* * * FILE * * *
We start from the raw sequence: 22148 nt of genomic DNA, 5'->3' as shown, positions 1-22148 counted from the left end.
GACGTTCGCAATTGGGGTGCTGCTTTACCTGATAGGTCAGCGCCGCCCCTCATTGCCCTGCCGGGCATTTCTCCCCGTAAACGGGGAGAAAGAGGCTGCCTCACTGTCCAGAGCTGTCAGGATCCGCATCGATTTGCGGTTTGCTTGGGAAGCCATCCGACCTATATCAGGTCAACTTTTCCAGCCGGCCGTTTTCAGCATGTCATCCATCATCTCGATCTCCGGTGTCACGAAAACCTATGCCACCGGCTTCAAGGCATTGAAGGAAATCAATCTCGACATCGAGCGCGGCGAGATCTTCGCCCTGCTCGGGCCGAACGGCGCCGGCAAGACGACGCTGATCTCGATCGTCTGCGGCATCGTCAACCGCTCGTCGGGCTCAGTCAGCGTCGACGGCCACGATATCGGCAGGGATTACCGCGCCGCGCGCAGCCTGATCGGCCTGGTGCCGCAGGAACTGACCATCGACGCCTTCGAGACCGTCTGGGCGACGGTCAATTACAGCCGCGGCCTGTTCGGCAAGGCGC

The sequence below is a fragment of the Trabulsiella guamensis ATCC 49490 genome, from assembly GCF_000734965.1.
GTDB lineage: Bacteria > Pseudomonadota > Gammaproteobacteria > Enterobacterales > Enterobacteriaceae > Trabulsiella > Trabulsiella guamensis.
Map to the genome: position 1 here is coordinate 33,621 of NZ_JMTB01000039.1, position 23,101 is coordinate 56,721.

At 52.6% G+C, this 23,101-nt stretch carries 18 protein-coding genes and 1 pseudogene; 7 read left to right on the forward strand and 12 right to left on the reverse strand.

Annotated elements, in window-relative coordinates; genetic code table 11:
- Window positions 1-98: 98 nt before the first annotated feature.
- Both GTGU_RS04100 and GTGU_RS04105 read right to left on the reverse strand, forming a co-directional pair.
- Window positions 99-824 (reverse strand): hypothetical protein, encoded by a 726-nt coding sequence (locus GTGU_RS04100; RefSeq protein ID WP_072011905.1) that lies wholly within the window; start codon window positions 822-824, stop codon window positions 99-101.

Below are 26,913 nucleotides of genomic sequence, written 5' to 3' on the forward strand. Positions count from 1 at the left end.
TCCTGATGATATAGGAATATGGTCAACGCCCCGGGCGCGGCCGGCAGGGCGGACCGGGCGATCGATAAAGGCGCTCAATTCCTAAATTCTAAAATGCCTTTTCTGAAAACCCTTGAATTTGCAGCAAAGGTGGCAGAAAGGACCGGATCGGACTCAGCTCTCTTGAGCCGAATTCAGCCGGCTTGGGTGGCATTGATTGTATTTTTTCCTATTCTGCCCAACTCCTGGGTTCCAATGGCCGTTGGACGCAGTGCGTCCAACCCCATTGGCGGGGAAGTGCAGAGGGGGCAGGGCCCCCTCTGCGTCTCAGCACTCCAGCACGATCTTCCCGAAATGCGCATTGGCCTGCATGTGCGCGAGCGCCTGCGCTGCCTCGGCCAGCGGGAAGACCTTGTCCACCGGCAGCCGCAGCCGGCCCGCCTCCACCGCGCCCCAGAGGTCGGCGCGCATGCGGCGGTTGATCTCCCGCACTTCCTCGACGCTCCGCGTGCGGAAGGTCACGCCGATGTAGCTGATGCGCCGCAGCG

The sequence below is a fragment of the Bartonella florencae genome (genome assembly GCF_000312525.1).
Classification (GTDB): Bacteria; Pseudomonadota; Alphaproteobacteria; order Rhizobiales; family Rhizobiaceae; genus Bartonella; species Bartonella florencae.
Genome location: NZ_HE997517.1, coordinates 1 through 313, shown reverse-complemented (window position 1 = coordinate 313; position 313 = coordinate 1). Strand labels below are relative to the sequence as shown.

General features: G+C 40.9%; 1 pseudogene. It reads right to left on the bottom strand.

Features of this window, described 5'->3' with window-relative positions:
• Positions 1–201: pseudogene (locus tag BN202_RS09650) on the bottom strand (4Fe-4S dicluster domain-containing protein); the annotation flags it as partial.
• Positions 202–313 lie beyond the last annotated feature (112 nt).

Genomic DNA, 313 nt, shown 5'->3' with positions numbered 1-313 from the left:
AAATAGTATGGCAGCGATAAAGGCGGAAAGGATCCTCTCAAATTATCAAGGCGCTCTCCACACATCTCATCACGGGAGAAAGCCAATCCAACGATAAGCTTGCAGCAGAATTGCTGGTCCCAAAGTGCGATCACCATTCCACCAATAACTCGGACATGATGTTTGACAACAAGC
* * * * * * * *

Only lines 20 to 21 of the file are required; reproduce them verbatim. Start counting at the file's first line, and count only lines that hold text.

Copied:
Genomic DNA, 313 nt, shown 5'->3' with positions numbered 1-313 from the left:
AAATAGTATGGCAGCGATAAAGGCGGAAAGGATCCTCTCAAATTATCAAGGCGCTCTCCACACATCTCATCACGGGAGAAAGCCAATCCAACGATAAGCTTGCAGCAGAATTGCTGGTCCCAAAGTGCGATCACCATTCCACCAATAACTCGGACATGATGTTTGACAACAAGC